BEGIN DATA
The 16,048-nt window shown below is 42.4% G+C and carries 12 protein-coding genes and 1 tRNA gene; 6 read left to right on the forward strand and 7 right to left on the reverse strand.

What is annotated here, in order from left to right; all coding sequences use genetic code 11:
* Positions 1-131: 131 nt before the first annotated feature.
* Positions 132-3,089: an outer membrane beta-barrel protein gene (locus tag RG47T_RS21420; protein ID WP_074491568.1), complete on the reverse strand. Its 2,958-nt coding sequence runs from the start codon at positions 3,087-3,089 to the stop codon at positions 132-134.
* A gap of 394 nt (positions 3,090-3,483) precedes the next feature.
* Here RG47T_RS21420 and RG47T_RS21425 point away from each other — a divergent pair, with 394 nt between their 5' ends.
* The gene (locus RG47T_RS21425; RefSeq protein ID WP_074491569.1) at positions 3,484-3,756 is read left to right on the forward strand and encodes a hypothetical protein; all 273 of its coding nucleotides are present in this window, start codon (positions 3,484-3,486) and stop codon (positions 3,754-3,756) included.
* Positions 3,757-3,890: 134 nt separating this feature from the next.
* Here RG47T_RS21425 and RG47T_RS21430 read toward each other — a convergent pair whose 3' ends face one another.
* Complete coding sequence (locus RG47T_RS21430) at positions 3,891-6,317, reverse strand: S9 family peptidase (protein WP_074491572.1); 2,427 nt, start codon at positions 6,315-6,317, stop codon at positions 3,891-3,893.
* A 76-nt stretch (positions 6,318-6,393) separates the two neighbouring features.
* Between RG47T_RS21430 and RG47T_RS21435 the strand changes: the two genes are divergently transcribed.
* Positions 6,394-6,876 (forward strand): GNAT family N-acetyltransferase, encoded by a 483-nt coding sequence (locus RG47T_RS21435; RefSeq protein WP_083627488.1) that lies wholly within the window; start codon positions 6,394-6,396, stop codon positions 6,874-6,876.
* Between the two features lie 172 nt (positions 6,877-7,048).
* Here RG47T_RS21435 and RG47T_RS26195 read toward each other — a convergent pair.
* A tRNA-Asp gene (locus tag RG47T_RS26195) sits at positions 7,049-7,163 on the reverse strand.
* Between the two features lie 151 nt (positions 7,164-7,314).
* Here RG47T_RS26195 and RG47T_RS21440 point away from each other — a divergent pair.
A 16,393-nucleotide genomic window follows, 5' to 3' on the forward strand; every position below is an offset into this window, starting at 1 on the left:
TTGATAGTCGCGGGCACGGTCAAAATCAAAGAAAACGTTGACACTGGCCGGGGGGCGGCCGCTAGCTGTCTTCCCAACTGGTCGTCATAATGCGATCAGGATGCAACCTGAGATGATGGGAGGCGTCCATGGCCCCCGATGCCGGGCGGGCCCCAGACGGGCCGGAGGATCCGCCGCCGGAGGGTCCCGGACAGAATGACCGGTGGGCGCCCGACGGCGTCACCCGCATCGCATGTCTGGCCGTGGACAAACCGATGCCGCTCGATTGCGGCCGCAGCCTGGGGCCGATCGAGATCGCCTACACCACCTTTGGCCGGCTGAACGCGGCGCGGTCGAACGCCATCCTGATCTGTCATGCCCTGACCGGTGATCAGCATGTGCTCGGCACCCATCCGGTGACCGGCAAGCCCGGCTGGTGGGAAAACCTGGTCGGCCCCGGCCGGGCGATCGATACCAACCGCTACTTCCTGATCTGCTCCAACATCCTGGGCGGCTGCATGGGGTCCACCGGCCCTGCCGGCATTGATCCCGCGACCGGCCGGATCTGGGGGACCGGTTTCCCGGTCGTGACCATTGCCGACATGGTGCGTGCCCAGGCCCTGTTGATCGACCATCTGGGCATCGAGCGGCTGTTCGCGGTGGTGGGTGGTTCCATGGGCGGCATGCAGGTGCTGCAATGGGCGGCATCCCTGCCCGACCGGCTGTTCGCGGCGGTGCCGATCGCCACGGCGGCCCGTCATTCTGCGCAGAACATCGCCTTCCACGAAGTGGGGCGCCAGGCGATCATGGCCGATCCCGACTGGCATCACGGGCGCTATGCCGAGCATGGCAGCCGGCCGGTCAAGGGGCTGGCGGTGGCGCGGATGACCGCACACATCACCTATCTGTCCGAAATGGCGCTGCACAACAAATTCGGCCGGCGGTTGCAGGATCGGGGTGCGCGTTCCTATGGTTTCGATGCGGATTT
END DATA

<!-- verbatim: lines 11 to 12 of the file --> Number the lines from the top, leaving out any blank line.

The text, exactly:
* A 76-nt stretch (positions 6,318-6,393) separates the two neighbouring features.
* Between RG47T_RS21430 and RG47T_RS21435 the strand changes: the two genes are divergently transcribed.